Born this day in 1722, Coleridge is best known these days for The Rime of the Ancient Mariner, Kublai Khan, and his addiction to opium. His great friendship with the poet, William Wordsworth, ended in a rift that lasted 20 years before they reconciled. Although Kublai Khan came to him in an opium dream, he was unable to remember the complete vision when came out of it. In fact, his creative output fell significantly during his addiction, which he did eventually manage to control somewhat if not defeat entirely before the end of his life.
The youngest of nine children, John Birks "Dizzy" Gillespie was born this day in 1917 in Cheraw, North Carolina. Though this prodigy who began playing the piano at the age of four started out imitating the style of Roy Eldridge, he eventually created a style of his own. Along with Charlie "Bird" Parker, he helped originate the be-bop style of jazz. Also noted for his swollen cheeks and Afro-Cuban musical style, he is one of the greats without whom no history of jazz would be complete. Here he is at the 1977 Montreux Jazz Festival with bassist Ray Brown, vibraphonist Milt Jackson, drummer Jimmy Smith, and pianist Monty Alexander.
It's rather fitting that today is also the birthday of another Afro-Cuban musical great. Born in 1925, she was given the birth name of Ursula Hilaria Celia de la Caridad Cruz Alfonso, but we know her as the Queen of Salsa. Here she is with "La Negra Tiene Tumbao."
Esperanza Spalding, Wynton Marsalis, Novelist Terry McMillan Born Today & Bucky Fuller's Dymaxion Car Patented
Born this day in 1984 was the first jazz artist to win a Grammy for Best New Artist of the Year. Here she is playing Stevie Wonder's "Overjoyed" at the White House in 2009.
A master of jazz and classical forms, he turns 51 today. Here is a jazz performance of "Sheik of Araby" followed by Handel's "Eternal Source of Light," from his from his admirable collaboration with soprano Kathleen Battle
Eternal Source of Light Divine - Simply Beautiful
Born today in 1951, she gave the world a story that needed to be told as only she could tell it. Her first novel, Mama, published in 1987, might never have made it past the first 5,000 copies had she not launched an aggressive letter-writing campaign to book-store owners around the country using word-processing skills mastered during her day job. But everyone knows it's Waiting to Exhale that put her on the map. Here's Whitney Houston singing the title song over a montage of scenes from the movie version.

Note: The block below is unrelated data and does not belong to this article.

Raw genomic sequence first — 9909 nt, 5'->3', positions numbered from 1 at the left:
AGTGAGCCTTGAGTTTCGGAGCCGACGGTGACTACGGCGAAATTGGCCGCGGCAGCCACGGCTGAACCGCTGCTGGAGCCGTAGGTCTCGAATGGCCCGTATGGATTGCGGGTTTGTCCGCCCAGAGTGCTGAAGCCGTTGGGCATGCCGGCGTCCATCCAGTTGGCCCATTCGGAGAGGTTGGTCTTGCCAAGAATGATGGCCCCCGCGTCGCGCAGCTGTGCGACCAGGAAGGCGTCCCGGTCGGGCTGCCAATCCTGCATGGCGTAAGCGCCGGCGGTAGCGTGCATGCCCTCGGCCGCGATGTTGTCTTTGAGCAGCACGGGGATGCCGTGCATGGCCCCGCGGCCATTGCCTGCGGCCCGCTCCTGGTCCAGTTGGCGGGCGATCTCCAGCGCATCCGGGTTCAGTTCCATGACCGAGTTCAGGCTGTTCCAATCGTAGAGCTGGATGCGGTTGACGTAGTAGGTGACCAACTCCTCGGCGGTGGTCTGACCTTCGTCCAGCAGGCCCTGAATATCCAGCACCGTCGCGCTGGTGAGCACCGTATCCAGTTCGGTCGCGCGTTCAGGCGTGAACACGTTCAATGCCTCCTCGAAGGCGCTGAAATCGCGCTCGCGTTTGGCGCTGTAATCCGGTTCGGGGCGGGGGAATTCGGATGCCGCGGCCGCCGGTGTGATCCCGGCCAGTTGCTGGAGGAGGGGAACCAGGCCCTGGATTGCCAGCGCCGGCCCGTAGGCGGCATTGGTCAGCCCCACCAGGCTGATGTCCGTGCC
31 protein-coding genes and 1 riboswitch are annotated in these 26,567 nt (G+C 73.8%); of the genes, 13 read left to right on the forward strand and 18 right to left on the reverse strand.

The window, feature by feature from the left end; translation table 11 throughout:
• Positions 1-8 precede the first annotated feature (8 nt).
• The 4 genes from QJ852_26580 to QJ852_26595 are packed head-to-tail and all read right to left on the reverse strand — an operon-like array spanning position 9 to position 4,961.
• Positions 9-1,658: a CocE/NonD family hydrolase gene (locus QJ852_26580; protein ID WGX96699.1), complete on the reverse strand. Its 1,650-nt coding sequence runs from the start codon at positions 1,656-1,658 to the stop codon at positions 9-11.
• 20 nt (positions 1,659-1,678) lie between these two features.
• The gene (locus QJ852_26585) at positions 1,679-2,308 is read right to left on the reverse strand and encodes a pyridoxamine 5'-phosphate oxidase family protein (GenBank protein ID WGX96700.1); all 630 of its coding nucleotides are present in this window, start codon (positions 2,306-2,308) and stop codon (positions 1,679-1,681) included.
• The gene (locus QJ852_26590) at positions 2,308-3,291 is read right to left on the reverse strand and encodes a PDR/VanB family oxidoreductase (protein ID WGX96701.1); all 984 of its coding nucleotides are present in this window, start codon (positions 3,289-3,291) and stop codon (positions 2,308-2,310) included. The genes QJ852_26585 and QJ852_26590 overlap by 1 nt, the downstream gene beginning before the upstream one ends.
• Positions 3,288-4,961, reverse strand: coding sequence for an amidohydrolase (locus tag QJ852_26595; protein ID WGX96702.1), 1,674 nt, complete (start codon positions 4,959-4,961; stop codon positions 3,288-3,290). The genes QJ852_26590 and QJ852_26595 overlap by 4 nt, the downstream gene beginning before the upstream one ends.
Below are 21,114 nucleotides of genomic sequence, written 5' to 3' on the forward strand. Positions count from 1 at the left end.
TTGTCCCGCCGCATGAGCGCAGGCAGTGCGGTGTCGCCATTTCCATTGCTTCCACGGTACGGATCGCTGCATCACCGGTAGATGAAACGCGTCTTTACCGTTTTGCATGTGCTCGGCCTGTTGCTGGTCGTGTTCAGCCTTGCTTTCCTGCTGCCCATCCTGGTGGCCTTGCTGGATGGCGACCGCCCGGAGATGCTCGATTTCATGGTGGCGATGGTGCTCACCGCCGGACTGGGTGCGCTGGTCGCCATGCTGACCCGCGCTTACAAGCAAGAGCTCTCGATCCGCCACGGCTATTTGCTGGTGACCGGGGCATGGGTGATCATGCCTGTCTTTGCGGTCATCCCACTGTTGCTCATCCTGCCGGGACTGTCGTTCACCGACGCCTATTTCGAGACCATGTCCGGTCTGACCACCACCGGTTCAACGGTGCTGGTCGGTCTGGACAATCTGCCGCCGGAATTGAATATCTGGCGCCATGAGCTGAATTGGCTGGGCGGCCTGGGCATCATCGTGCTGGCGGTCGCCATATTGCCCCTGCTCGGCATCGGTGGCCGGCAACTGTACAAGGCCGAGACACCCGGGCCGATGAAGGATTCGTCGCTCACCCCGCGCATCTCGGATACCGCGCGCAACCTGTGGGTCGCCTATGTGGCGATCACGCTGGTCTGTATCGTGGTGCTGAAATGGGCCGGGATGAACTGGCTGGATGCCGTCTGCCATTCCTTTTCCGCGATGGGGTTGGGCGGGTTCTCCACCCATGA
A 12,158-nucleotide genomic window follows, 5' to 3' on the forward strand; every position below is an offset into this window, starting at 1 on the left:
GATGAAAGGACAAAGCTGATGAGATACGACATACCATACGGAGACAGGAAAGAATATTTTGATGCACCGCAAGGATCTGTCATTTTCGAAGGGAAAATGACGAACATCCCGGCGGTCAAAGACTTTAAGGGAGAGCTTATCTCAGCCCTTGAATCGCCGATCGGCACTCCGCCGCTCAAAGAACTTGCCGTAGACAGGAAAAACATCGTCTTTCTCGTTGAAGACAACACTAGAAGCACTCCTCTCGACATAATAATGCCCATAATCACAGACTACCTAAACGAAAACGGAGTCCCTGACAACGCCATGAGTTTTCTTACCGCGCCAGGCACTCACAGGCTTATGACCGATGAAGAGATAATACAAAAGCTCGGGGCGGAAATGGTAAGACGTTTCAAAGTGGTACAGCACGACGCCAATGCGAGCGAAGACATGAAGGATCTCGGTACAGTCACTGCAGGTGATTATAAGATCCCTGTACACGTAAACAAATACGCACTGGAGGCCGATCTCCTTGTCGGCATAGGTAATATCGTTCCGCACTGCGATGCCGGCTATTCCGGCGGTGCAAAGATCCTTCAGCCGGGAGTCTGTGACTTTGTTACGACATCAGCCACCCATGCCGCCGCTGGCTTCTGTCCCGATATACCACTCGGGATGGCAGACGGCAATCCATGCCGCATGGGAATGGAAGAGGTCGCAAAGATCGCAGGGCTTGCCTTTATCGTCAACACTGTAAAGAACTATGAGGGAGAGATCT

The Dymaxion Car
Its inventor, R. Buckminster Fuller, applied for a patent on this day in 1933. A three-wheeler that got 30-miles to the gallon, it received design assistance from sculptor, Isamu Noguchi, and for a while really did seem like the car of the future. The name "Dymaxion" is a mash-up of "dynamic," "maximum," and "ion." Although a fatal accident caused investors to withdraw financial support, you can see from the video below that it really was ahead of its time. But no worries for Bucky, who once said, "I seem to be a verb." He went on to invent the Geodesic Dome, one of the strongest structures ever built.
The Great Jazz Virtuoso, Art Tatum, Born This Day & Paul Simon, Too. Still Playing After All These Years
His improvisations take him everywhere, but you can trust him absolutely to resolve everything in the end. Here is a rare clip of the master, born this day in 1909, playing "Yesterdays."
Here's Steve Martin's very funny tribute to birthday boy, Paul Simon (72 today. Yikes!), during the 2002 Kennedy Awards. (A little fuzzy but worth it)
"If it sounds like writing, I rewrite it," was one of Elmore Leonard's rules for writing. Here's another: "Leave out the parts people tend to skip." He left the planet on August 20th of this year, shortly before his 88th birthday. But he left behind plenty of tracks before he took off. If you care at all about the craft of writing, the following clip is worth the mildly annoying video frame-sync issues.
One of the great jazz drummers, known mostly for his work as leader of the Jazz Messengers, was also born on this day in 1919.
I'm a storyteller whose background includes talk radio, newspapers and TV news. I've hosted a morning-drive classical music program on the California coast and published nationally in Reader's Digest, the Christian Science Monitor, and Playboy. I've won awards for my journalism and my fiction. One of my essays even made it into an anthology for college English courses. For real? Yes, for real.